It’s pretty understandable that over the period of your 40 year + career, you might need a little career guidance at some points. After all, to find and shape your career without any advice or inspiration might be a little tricky. So we thought it only wise to highlight 8 of the most obvious people who can do just that and fundamentally help shape your career.
Arguably the most obvious of established routes for ‘career advice’, a career advisor may be the person you are pencilled in to meet at school, or the person that you meet at the jobcentre who is there to help you decide and shape what you do with your career or identify where you can potentially find work. You can also find specialist and private career advisors that you pay yourself to help you make future career decisions, or to make you more employable.
Recruitment consultants work for Recruitment Agencies and are responsible for working with businesses to find suitable candidates (job-seekers) for jobs. It is essential that they find suitable candidates for jobs as they are paid by the businesses to cover this personnel process. Of course if you have suitable work skills and experience and you meet with a Recruitment Consultant who finds value in your CV – then expect them to want to help you find a new job, or at least offer you some work opportunities. Therefore Recruitment Consultants have a powerful position in shaping careers, and many a person’s career too!
Often the first person or people that help shape your career. Your family / parent / sibling may help advise you on what subjects you should study at school (that can initially shape your career) and then subsequently help shape the College / University course you go on. They may also influence you in terms of the type of job that you think is acceptable or suitable and in fact even determine if you value employment or a career as an important thing in the first place.
Often the second most important person / people that you will meet pre-career. Many people cite their Teacher as the most important influential figure in shaping their career. Teachers can have a positive (and occasionally negative) affect in encouraging talent and skills and can often make valuable (or otherwise) advice that may shape what career decisions you initially make.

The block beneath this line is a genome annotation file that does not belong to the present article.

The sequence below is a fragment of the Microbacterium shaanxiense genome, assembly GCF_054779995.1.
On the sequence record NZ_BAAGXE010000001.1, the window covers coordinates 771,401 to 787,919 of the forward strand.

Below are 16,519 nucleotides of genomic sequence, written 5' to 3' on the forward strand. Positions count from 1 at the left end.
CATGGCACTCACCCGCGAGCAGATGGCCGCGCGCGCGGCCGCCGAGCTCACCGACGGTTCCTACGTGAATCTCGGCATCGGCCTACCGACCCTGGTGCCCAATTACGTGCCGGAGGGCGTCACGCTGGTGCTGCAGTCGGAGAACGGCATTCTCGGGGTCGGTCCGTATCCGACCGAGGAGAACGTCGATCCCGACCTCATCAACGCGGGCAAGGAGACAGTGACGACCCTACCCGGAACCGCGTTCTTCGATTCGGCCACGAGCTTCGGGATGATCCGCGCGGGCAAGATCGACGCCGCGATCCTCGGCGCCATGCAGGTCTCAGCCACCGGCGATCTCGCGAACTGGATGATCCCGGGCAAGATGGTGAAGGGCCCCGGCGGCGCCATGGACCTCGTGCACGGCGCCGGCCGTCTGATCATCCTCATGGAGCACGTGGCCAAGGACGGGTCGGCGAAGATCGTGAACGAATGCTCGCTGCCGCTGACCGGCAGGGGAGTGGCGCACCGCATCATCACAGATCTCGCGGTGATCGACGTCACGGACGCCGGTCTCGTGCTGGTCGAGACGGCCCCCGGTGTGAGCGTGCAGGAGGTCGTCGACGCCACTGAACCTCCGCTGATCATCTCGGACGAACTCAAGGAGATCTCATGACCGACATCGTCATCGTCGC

Friends can have also have both a positive and negative affect on what career decisions you make. Initially this may mean the friends you hang around with at school, college or University, but friends can help shape your career, all the way through the work lifecycle – offering you opportunities, the chance for career change, or valuable insight and advice from the experience and knowledge they have also gained.
Career Role models can certainly come in all shapes and sizes. You may find a role model during your career itself and in a work environment, or you may feel inspired or influenced by someone that you hear speak, present or perform. Of course like all of the above, they may offer sound advice or inspiration, or disenfranchise or influence in an entirely different direction.
Perhaps your Boss will help you to identify and bring out your talents and skills. Maybe your boss will make your life uncomfortable so you end up moving on. But either way, it is fair to assume that your Boss will be an important factor in what you end up doing at the next stage of your career.
Of course ultimately it is you that shapes your own career or make a relevant career change. All of the above can do a mighty job in helping to shape your decisions, but ultimately it will be you that ends up making those good and bad decisions on what to do and what to do next in your career.